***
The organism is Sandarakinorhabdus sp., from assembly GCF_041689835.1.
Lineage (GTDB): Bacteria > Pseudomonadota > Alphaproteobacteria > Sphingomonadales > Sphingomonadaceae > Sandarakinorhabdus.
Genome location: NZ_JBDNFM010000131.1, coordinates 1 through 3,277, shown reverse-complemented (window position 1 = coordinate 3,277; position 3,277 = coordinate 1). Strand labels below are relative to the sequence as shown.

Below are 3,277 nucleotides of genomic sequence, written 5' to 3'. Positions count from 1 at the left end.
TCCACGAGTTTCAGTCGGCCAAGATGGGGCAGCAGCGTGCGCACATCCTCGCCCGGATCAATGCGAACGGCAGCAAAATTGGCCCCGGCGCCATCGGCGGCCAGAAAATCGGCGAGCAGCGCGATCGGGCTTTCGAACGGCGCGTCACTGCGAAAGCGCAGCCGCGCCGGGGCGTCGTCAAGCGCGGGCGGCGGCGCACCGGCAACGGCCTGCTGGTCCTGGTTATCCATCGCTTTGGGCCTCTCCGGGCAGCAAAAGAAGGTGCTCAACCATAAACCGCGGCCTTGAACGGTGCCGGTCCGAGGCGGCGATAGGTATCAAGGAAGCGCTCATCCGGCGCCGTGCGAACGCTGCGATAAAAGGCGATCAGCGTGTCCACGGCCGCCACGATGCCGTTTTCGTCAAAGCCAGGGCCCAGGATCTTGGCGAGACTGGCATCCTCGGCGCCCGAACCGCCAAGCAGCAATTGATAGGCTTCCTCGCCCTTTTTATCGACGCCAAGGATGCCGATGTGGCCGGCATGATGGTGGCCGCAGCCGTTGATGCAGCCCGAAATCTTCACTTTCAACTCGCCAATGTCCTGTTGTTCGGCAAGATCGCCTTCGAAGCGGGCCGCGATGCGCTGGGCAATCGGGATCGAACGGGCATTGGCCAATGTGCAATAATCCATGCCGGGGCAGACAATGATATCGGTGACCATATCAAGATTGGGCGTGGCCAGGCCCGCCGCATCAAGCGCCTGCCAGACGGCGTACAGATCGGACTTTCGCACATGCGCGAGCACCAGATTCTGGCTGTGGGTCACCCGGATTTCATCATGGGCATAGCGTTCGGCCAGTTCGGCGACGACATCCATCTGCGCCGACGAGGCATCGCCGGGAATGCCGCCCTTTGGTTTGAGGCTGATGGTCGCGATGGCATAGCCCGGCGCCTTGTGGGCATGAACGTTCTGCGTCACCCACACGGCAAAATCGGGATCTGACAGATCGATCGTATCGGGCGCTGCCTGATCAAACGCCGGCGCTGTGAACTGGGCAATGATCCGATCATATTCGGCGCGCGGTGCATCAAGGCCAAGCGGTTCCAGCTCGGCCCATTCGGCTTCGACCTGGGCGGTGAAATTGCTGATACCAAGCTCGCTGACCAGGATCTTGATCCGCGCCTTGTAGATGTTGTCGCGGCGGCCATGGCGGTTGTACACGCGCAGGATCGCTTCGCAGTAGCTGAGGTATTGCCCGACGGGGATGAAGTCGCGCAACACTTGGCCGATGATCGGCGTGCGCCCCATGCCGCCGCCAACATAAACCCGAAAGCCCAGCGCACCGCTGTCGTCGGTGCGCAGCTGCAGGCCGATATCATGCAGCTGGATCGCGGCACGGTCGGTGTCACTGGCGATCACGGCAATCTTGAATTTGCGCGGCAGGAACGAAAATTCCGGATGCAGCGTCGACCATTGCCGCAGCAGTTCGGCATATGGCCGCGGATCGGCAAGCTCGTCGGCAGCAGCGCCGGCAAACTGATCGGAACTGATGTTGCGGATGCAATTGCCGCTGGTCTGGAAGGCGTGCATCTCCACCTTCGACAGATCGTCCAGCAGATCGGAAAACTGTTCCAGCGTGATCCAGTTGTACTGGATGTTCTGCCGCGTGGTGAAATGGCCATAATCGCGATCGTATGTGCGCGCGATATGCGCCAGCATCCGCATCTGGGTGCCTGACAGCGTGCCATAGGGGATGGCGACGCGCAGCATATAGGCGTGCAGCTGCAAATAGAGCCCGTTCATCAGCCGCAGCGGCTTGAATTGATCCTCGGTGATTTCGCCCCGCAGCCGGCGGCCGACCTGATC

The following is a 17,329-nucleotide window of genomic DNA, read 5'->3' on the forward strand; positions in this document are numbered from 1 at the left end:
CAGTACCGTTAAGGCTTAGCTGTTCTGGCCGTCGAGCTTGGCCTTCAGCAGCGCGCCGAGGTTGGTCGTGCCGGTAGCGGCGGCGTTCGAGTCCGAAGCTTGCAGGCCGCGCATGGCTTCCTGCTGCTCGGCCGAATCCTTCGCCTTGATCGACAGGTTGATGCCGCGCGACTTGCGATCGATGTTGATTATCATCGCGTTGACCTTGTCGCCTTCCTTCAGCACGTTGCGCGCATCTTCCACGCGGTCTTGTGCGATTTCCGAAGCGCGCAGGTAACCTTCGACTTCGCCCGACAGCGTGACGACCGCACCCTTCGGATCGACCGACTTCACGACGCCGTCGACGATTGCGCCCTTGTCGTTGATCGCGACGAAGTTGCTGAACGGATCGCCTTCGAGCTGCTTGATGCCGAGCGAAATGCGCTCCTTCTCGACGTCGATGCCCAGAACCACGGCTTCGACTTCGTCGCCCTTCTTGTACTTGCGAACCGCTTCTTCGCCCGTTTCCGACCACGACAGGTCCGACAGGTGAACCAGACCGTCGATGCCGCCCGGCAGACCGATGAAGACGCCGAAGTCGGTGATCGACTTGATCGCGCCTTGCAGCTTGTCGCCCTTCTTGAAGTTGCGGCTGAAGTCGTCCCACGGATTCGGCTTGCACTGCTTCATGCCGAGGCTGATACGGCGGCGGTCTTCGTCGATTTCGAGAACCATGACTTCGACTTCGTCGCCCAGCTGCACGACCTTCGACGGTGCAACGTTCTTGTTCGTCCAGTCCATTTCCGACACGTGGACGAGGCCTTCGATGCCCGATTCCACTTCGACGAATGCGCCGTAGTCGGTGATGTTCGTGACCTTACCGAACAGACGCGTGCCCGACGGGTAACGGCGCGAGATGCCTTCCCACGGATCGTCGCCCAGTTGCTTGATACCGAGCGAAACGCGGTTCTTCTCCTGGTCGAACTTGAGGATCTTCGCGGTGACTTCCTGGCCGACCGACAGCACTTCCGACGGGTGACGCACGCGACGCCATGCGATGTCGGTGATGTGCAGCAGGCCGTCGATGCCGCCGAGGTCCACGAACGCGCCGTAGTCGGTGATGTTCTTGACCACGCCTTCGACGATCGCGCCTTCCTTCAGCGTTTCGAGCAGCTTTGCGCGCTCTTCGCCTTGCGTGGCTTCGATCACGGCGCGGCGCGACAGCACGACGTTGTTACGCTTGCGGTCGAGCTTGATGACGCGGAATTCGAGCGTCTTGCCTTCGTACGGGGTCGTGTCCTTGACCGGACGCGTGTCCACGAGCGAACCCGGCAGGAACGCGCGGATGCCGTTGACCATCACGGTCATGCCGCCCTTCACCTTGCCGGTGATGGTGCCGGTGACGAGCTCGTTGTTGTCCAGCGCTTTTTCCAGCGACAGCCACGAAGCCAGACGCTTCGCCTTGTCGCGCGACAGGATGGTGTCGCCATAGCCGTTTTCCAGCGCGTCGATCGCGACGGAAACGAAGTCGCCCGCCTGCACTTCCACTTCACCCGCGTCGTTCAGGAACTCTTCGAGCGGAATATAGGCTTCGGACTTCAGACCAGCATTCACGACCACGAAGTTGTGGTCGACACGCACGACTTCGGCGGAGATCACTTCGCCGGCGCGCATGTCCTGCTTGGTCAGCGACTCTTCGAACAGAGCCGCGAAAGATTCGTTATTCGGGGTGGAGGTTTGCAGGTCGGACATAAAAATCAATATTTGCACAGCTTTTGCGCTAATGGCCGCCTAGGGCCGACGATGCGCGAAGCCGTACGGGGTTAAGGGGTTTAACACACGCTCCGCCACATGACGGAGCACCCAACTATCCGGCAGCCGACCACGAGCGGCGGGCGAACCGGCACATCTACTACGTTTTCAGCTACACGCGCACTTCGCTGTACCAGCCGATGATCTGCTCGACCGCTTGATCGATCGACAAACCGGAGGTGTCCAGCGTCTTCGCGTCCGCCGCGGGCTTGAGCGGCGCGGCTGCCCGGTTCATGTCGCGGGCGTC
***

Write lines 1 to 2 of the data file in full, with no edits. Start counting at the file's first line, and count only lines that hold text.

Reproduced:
The organism is Sandarakinorhabdus sp., from assembly GCF_041689835.1.
Lineage (GTDB): Bacteria > Pseudomonadota > Alphaproteobacteria > Sphingomonadales > Sphingomonadaceae > Sandarakinorhabdus.